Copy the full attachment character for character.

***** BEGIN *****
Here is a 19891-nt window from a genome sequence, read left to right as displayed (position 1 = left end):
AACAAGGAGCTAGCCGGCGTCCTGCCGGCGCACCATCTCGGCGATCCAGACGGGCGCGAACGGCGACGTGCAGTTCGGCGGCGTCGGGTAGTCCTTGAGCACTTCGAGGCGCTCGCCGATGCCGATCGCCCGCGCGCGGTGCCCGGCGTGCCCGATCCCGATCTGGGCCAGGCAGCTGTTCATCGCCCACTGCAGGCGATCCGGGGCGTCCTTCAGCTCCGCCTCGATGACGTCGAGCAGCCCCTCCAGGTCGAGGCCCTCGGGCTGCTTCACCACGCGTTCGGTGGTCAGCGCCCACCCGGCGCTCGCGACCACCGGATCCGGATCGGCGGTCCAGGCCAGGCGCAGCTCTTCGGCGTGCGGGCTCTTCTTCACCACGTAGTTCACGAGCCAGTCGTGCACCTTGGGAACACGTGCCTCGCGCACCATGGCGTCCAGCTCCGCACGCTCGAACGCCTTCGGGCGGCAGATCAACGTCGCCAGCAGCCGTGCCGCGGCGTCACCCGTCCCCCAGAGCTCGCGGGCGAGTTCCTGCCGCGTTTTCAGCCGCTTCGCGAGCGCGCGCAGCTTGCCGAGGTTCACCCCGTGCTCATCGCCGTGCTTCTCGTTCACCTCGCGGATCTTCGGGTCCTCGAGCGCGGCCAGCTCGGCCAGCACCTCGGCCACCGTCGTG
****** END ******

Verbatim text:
Here is a 19891-nt window from a genome sequence, read left to right as displayed (position 1 = left end):
AACAAGGAGCTAGCCGGCGTCCTGCCGGCGCACCATCTCGGCGATCCAGACGGGCGCGAACGGCGACGTGCAGTTCGGCGGCGTCGGGTAGTCCTTGAGCACTTCGAGGCGCTCGCCGATGCCGATCGCCCGCGCGCGGTGCCCGGCGTGCCCGATCCCGATCTGGGCCAGGCAGCTGTTCATCGCCCACTGCAGGCGATCCGGGGCGTCCTTCAGCTCCGCCTCGATGACGTCGAGCAGCCCCTCCAGGTCGAGGCCCTCGGGCTGCTTCACCACGCGTTCGGTGGTCAGCGCCCACCCGGCGCTCGCGACCACCGGATCCGGATCGGCGGTCCAGGCCAGGCGCAGCTCTTCGGCGTGCGGGCTCTTCTTCACCACGTAGTTCACGAGCCAGTCGTGCACCTTGGGAACACGTGCCTCGCGCACCATGGCGTCCAGCTCCGCACGCTCGAACGCCTTCGGGCGGCAGATCAACGTCGCCAGCAGCCGTGCCGCGGCGTCACCCGTCCCCCAGAGCTCGCGGGCGAGTTCCTGCCGCGTTTTCAGCCGCTTCGCGAGCGCGCGCAGCTTGCCGAGGTTCACCCCGTGCTCATCGCCGTGCTTCTCGTTCACCTCGCGGATCTTCGGGTCCTCGAGCGCGGCCAGCTCGGCCAGCACCTCGGCCACCGTCGTG